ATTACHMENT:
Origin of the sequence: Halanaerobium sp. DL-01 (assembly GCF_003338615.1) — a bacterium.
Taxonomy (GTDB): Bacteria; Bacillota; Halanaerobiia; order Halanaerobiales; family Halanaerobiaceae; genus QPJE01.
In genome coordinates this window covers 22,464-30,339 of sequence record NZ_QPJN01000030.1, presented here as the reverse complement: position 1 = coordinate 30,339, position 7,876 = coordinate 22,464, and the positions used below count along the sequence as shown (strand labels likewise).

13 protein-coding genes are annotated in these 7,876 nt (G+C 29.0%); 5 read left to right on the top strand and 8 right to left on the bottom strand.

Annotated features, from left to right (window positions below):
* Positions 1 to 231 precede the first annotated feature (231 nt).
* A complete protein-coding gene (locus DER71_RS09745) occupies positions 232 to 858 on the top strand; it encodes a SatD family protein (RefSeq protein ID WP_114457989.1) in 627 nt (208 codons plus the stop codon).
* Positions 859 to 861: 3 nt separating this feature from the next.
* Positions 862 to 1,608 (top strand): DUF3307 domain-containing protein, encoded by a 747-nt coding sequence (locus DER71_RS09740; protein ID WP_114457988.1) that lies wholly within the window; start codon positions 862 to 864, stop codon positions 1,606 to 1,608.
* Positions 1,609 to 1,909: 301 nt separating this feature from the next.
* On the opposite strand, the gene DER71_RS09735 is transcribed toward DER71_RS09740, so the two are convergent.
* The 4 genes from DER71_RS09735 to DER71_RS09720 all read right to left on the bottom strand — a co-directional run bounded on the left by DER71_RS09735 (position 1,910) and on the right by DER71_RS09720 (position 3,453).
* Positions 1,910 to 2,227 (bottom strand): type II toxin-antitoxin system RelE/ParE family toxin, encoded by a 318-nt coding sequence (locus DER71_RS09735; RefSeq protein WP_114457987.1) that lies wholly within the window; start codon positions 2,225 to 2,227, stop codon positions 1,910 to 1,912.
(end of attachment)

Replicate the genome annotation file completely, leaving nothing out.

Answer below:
Origin of the sequence: Halanaerobium sp. DL-01 (assembly GCF_003338615.1) — a bacterium.
Taxonomy (GTDB): Bacteria; Bacillota; Halanaerobiia; order Halanaerobiales; family Halanaerobiaceae; genus QPJE01.
In genome coordinates this window covers 22,464-30,339 of sequence record NZ_QPJN01000030.1, presented here as the reverse complement: position 1 = coordinate 30,339, position 7,876 = coordinate 22,464, and the positions used below count along the sequence as shown (strand labels likewise).

13 protein-coding genes are annotated in these 7,876 nt (G+C 29.0%); 5 read left to right on the top strand and 8 right to left on the bottom strand.

Annotated features, from left to right (window positions below):
* Positions 1 to 231 precede the first annotated feature (231 nt).
* A complete protein-coding gene (locus DER71_RS09745) occupies positions 232 to 858 on the top strand; it encodes a SatD family protein (RefSeq protein ID WP_114457989.1) in 627 nt (208 codons plus the stop codon).
* Positions 859 to 861: 3 nt separating this feature from the next.
* Positions 862 to 1,608 (top strand): DUF3307 domain-containing protein, encoded by a 747-nt coding sequence (locus DER71_RS09740; protein ID WP_114457988.1) that lies wholly within the window; start codon positions 862 to 864, stop codon positions 1,606 to 1,608.
* Positions 1,609 to 1,909: 301 nt separating this feature from the next.
* On the opposite strand, the gene DER71_RS09735 is transcribed toward DER71_RS09740, so the two are convergent.
* The 4 genes from DER71_RS09735 to DER71_RS09720 all read right to left on the bottom strand — a co-directional run bounded on the left by DER71_RS09735 (position 1,910) and on the right by DER71_RS09720 (position 3,453).
* Positions 1,910 to 2,227 (bottom strand): type II toxin-antitoxin system RelE/ParE family toxin, encoded by a 318-nt coding sequence (locus DER71_RS09735; RefSeq protein WP_114457987.1) that lies wholly within the window; start codon positions 2,225 to 2,227, stop codon positions 1,910 to 1,912.